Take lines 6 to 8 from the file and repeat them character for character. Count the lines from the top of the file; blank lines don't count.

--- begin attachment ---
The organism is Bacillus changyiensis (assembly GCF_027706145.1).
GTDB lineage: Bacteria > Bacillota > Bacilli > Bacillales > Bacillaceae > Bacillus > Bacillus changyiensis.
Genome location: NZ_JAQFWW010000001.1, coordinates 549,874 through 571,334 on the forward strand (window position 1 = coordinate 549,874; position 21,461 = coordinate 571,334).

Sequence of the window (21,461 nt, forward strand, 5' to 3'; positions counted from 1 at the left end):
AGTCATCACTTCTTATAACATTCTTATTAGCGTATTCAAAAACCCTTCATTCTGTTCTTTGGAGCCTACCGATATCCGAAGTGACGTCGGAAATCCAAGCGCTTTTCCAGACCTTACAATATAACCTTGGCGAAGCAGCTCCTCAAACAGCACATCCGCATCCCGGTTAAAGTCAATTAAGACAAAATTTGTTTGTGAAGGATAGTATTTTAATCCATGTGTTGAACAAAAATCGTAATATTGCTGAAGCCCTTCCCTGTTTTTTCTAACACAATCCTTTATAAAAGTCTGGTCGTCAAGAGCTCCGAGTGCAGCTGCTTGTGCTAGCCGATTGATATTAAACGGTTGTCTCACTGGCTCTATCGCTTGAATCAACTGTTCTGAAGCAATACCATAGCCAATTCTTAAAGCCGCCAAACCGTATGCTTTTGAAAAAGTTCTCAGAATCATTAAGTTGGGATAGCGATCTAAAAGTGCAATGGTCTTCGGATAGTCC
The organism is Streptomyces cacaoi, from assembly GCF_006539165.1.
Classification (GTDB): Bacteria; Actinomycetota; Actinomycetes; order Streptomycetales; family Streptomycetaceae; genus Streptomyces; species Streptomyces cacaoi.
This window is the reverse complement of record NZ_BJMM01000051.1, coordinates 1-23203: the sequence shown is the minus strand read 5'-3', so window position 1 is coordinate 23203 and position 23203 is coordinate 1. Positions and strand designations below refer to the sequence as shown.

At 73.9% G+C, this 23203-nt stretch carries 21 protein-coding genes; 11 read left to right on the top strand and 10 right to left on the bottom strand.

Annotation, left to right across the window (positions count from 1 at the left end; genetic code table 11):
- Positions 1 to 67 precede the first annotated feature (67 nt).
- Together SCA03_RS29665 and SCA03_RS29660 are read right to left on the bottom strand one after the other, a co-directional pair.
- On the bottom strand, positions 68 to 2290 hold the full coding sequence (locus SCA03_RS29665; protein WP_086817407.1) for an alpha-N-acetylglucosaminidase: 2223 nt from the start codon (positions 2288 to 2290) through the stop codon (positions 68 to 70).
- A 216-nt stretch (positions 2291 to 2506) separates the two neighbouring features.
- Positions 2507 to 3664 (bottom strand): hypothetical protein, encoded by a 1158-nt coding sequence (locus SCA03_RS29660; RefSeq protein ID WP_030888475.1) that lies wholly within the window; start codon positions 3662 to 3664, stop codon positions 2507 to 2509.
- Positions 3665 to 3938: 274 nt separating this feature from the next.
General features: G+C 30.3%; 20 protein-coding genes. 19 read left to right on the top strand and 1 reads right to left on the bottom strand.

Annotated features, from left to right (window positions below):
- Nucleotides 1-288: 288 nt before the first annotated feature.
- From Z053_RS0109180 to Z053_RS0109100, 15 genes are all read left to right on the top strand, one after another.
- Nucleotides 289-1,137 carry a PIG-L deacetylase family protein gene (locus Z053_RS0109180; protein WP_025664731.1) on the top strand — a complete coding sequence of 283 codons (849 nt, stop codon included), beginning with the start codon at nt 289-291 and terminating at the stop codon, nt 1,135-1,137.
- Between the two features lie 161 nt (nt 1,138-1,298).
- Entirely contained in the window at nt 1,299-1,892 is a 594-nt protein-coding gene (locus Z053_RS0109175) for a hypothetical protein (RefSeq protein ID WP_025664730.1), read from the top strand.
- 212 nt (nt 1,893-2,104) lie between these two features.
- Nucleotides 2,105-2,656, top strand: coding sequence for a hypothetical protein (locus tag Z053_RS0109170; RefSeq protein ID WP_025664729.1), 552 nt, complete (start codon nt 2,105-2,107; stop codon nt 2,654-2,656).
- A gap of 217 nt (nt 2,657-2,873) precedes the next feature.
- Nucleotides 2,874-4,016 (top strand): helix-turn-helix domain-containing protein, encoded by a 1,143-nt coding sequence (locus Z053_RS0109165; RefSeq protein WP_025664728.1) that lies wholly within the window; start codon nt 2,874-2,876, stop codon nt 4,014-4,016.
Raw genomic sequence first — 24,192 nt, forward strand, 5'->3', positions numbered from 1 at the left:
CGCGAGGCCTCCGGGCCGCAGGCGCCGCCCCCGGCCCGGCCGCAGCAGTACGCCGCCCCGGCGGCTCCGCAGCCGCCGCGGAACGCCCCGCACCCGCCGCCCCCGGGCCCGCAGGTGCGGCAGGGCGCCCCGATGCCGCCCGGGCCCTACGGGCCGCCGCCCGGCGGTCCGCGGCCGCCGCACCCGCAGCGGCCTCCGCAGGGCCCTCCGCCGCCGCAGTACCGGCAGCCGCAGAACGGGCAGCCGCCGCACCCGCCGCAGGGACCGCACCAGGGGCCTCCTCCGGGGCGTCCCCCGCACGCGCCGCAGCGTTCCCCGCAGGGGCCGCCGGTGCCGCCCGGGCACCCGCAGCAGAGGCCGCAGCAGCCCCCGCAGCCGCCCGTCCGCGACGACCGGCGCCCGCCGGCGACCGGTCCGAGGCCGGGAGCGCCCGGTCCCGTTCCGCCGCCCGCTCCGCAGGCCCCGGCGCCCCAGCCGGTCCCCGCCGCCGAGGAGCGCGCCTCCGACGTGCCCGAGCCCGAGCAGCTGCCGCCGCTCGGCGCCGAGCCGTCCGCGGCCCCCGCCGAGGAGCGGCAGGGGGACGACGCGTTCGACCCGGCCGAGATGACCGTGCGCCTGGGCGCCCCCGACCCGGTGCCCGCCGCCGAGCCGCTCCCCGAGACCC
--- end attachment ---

The organism is Streptomyces cacaoi, from assembly GCF_006539165.1.
Classification (GTDB): Bacteria; Actinomycetota; Actinomycetes; order Streptomycetales; family Streptomycetaceae; genus Streptomyces; species Streptomyces cacaoi.
This window is the reverse complement of record NZ_BJMM01000051.1, coordinates 1-23203: the sequence shown is the minus strand read 5'-3', so window position 1 is coordinate 23203 and position 23203 is coordinate 1. Positions and strand designations below refer to the sequence as shown.